I don't mean to sound as though I'm making it your job to educate me or let me know what to do. I'm not entirely new to this cause. In fact, the last 5 years or so have been particularly eye-opening for me, and I have become more active as a result of some of the things I've learned and experienced. More often than not, however, I still feel very uncertain about how best to proceed. So reading thoughtful, insightful--yet accessible--writing like yours on this topic is helpful.

    I will read every October post, even though I won't read each day. (I've always been more of a hare than a tortoise, including with blog reading, so I sometimes let a few days go by and then read a cluster of entries.)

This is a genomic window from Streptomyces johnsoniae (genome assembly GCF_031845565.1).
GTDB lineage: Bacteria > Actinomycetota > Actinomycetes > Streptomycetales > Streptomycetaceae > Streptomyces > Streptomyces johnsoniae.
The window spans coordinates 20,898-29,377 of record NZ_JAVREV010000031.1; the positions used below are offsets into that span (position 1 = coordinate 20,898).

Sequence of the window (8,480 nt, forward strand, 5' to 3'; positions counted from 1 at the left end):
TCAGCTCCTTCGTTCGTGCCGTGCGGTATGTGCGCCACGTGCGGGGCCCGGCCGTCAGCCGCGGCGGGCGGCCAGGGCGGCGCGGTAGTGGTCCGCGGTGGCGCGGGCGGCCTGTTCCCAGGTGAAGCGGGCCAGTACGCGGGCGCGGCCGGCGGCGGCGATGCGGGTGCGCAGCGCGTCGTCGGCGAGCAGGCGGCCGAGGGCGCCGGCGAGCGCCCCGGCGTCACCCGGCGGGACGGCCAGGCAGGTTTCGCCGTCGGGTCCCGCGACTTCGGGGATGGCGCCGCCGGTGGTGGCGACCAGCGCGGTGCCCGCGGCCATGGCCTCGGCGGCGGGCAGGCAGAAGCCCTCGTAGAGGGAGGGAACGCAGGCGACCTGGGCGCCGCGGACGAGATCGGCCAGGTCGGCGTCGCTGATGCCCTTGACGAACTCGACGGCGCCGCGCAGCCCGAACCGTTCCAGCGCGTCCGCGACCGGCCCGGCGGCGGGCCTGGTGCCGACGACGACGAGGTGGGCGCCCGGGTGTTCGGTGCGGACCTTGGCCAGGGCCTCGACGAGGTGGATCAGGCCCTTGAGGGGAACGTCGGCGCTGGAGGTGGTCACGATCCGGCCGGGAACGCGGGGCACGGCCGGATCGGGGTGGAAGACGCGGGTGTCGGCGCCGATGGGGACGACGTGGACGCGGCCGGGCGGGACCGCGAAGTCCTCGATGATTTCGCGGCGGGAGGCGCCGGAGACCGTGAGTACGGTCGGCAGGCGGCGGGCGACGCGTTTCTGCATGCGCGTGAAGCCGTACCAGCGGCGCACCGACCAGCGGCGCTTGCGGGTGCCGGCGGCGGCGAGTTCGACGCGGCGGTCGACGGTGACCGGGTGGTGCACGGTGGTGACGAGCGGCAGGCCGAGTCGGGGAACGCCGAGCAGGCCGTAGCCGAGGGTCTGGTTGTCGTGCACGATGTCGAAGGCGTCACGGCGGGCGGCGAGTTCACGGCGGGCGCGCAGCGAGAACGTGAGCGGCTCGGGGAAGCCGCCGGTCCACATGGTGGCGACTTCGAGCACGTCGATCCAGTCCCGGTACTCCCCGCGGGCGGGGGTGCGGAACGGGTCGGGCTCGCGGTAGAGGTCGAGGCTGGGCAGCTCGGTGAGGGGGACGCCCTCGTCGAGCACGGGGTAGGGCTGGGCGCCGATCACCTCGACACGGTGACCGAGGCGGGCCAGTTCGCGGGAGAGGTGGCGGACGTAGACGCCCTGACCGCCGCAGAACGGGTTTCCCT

Thank you for piercing the silence with your stories, Katie. I admire your courage and appreciate both your candor and your compassion (not to mention your beautiful writing). I intend to savor each post.

  6. Your articles are making me think about my behavior and mental state as it is now. I feel an epiphany about how to get better coming slowly, from reading your articles...
    It's just so very easy to ignore my surroundings. Especially when it hurts and causes panic inside.
    Thank you for sharing your experiences. Sharing the hurt makes it lessen, at least for me.